16. Don’t disturb asbestos products
Asbestos was, at one time, used heavily in construction materials, primarily in insulation, fireproofing, soundproofing, and tiles. As these materials age they become brittle and can release fibers that are extremely dangerous to breathe and potentially cancer causing. If undisturbed, they will not usually contribute significantly to indoor air pollution, but if you are remodeling or have other reasons to handle asbestos products, only use contractors licensed to manage asbestos.
17. Install a carbon monoxide detector
Carbon monoxide, a colorless, odorless, and potentially deadly gas, is a common pollutant in the home, as it is emitted whenever gas, wood, kerosene, coal, or gasoline is burned. Emissions from standard appliances should not present a problem in a well-ventilated house. A greater risk is created when cars are left running in an attached garage, gas engines are employed or repaired in a basement, or portable heating devices are used in an emergency or as a supplement to the heating system. In a house with poor ventilation or where combustion fumes are present, it is a good idea to monitor for dangerous levels of carbon monoxide.
18. Don’t smoke
Non-smoking adults exposed to second-hand tobacco smoke have a 20-30% increased risk of lung cancer, and 34,000 die each year from heart failure as a result of the exposure. And there are many other potential health effects, from mild nausea, eye irritation to asthma and sudden infant death syndrome. Children are particularly vulnerable to a range of negative health impacts.
With the shift to no-smoking policies in the workplace and public areas, the greatest risks from smoking have moved to the home, where there is no safe level of second-hand smoke. There is also danger from what some health officials call “third-hand smoke” — multiple toxic substances in tobacco smoke can cling to home furnishings. The only way to protect your family is to never allow smoking in the house.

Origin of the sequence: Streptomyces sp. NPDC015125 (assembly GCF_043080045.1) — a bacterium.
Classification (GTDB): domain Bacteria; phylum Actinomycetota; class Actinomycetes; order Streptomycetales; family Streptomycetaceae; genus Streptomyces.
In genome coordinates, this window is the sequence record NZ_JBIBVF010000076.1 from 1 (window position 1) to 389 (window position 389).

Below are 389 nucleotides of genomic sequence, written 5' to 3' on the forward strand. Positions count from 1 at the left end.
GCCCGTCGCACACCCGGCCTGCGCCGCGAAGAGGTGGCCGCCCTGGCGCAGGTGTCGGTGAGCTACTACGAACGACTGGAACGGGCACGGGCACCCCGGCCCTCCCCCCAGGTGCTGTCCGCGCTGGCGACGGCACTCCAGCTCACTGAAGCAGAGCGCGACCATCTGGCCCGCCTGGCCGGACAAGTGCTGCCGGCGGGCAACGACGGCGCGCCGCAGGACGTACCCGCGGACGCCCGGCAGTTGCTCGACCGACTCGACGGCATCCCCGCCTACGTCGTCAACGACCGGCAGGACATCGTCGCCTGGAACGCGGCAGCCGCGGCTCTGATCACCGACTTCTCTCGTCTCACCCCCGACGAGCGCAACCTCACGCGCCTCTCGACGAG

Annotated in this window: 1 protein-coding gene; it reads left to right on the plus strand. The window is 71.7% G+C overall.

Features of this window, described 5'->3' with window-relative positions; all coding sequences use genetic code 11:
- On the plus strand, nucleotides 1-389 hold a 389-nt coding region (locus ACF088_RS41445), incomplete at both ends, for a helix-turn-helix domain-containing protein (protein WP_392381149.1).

19. Assess lead levels in older homes
Exposure to lead is extremely harmful, most notably in its impact on a child’s ability to develop and learn. Heavy urban exposures were reduced with the removal of lead from gasoline, and, over time, lead pipes have been replaced, though there are incidences of aging municipal systems poisoning local water supplies.
In the home, the major remaining threat from lead comes from lead paint in older housing stock when the home has not been renovated since 1978 when lead was banned from residential paint. Young children are known to suffer terrible consequences from eating paint chips from window sills or playing in lead contaminated dirt. Other exposures occur when renovations are undertaken without supervision by professionals trained in safe lead removal.
20. Minimize indoor pesticide use
Pesticides, by definition, are designed to kill, and their chemical makeup is inherently dangerous. Exposure can cause a range of health effects, from headaches and nausea to cancer and neurological damage. When using pesticides indoors, including disinfectants, follow manufacturers’ directions carefully, remove pets and children from the home during application, and make sure you have plenty of ventilation. Don’t store pesticides inside the house, and never in reach of children.
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